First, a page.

The slow road to superpower status

PUBLISHED : Monday, 04 June, 2007, 12:00am
UPDATED : Monday, 04 June, 2007, 12:00am

If you want to understand as much as possible about India in a single day, maybe the best thing to do is take the slow bus to Agra. Actually, there are no fast buses, because the road to Agra resembles a war zone in which countless people seem to be fleeing for their life.

Most people go to Agra to get to the Taj Mahal. It's about a four-hour trip from New Delhi: the journey itself is worth at least as much as the destination. India itself is too great to rush through, even if that were remotely possible.

India is often touted as the next superpower, after emerging China and, of course, the United States. The big build-up mainly comes from the western media, especially in the US.

Both the Clinton and Bush administrations have imagined India as a kind of balancing-superpower to China, should the latter get too feisty, aggressive or in any way profoundly obstreperous to US interests.

With more than 1 billion people (half of whom are under the age of 25) and a tremendous science and technology base, India might not be a bad bet to make it. But it has a long way to go.

Travel the road to Agra and you see what's out there in the real world of ancient India. You leave the fancy hotels and well-kept tourist sites in the nation's capital and discover reality.

Reality is the caravan of camels pulling new and used electronics equipment up the road to a distribution centre; a monkey hopping across an open square with her baby clutching her back; a white cow, going in the other direction, albeit much more slowly.

This all takes place on a road through the state of Uttar Pradesh, where the metropolis of Agra and its famed monument, the Taj Mahal, are located.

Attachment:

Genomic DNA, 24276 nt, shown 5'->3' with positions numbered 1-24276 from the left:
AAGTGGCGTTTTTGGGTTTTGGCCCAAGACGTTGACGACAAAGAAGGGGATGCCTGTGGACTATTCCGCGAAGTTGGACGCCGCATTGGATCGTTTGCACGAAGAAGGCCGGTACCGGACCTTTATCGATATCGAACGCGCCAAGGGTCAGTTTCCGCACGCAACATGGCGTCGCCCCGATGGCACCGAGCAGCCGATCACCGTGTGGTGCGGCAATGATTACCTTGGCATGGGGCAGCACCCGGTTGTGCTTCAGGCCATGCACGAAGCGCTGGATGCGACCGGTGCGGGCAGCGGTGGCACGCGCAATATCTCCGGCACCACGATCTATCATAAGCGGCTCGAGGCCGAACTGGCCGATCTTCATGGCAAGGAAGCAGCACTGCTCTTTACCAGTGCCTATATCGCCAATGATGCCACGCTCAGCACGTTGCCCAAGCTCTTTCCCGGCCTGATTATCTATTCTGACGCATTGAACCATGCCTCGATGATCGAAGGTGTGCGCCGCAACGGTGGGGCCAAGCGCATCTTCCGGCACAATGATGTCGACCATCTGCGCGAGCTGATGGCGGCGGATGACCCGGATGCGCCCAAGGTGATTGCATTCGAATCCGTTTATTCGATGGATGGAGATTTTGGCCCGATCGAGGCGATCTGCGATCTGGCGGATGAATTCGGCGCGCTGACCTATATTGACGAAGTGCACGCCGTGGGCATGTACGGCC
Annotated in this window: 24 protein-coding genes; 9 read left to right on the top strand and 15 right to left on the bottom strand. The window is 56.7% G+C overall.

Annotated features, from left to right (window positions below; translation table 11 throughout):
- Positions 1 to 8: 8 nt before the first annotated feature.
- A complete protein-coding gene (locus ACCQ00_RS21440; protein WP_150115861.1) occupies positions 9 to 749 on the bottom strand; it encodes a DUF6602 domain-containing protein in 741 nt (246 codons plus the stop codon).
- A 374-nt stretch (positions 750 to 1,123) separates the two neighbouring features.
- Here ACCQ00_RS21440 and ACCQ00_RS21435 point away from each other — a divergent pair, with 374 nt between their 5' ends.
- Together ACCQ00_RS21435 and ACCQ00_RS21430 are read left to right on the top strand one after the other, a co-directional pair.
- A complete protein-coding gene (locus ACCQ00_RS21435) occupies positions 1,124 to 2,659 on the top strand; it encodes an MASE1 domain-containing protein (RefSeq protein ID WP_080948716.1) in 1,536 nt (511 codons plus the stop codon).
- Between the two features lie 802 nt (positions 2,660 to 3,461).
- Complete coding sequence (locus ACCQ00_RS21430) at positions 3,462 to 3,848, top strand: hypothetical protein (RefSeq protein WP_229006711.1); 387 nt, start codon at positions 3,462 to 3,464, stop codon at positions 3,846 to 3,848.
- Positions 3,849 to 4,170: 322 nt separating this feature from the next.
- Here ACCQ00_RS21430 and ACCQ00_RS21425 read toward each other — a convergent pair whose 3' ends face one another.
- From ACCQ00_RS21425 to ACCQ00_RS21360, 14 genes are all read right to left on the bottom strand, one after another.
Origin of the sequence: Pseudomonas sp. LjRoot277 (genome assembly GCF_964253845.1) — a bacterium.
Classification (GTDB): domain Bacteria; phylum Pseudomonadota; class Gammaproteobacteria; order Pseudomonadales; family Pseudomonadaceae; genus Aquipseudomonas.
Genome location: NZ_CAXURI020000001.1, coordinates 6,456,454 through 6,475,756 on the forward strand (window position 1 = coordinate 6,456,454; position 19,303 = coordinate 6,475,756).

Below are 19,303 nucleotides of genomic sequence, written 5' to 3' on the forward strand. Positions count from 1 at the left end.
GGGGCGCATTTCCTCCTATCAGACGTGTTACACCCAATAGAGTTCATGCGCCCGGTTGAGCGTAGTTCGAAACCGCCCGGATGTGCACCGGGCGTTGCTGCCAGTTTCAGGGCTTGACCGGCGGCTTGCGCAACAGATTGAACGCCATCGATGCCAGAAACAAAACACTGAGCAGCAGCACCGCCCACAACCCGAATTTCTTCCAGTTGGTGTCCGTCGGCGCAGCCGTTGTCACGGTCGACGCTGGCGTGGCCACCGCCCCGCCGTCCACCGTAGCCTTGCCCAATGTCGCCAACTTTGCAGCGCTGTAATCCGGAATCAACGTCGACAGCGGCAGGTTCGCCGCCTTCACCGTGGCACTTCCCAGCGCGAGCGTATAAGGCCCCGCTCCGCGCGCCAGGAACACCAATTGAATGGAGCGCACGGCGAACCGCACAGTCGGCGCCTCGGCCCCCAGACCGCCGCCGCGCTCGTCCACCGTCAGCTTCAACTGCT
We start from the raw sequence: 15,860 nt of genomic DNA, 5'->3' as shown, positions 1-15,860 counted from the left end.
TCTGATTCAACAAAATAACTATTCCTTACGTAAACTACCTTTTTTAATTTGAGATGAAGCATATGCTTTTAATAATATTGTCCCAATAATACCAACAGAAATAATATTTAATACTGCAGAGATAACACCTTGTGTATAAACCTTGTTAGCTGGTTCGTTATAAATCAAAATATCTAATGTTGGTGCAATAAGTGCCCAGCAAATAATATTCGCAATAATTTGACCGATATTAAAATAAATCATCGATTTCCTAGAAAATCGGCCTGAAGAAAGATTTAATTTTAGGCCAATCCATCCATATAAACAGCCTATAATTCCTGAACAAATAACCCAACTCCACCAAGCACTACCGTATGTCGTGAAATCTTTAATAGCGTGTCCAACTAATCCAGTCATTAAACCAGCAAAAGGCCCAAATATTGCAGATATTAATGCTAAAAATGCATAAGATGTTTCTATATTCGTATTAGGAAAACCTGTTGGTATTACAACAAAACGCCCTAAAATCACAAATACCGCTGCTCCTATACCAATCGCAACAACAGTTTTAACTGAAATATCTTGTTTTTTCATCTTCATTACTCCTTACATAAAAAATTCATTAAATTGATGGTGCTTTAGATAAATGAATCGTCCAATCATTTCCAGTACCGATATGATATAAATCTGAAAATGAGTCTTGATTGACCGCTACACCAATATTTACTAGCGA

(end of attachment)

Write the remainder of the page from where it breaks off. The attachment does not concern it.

The state sports something close to 170 million residents - about the same as the entire population of Indian's nuclear-armed Islamic neighbour, Pakistan.

The people of Uttar Pradesh struggle on with one of the country's lowest per capita incomes. People, from children to grandparents, do what they have to do to survive. They beg for money, recycle anything that can possibly be recycled and scrape up what they can, while hoping and praying for tomorrow.

It is the people who make this culture and nation, along with their animals, their democratic constitution and their anti- colonial spirit. Despite all the backbreaking poverty and corrupt or hilariously inefficient bureaucracies, along with everything else, India still has a shot at becoming that superpower.

'Notwithstanding the poverty,' said an American social worker travelling with me, 'you don't get the sense of defeat. After all, the people will do almost anything for a rupee. They want, badly.'

Even so, it's not so easy to become a superpower. China is not there yet and could still implode before it happens. America is there, but it might still fall off its high horse if it keeps making the wrong big-time decisions.

India is far from there and, whatever its realistic chances, superpower status is anything but a certainty. That's one reason why the soul of India that you see in Uttar Pradesh won't give up.

Tom Plate is a member of the Pacific Council on International Policy. Distributed by the UCLA Media Centre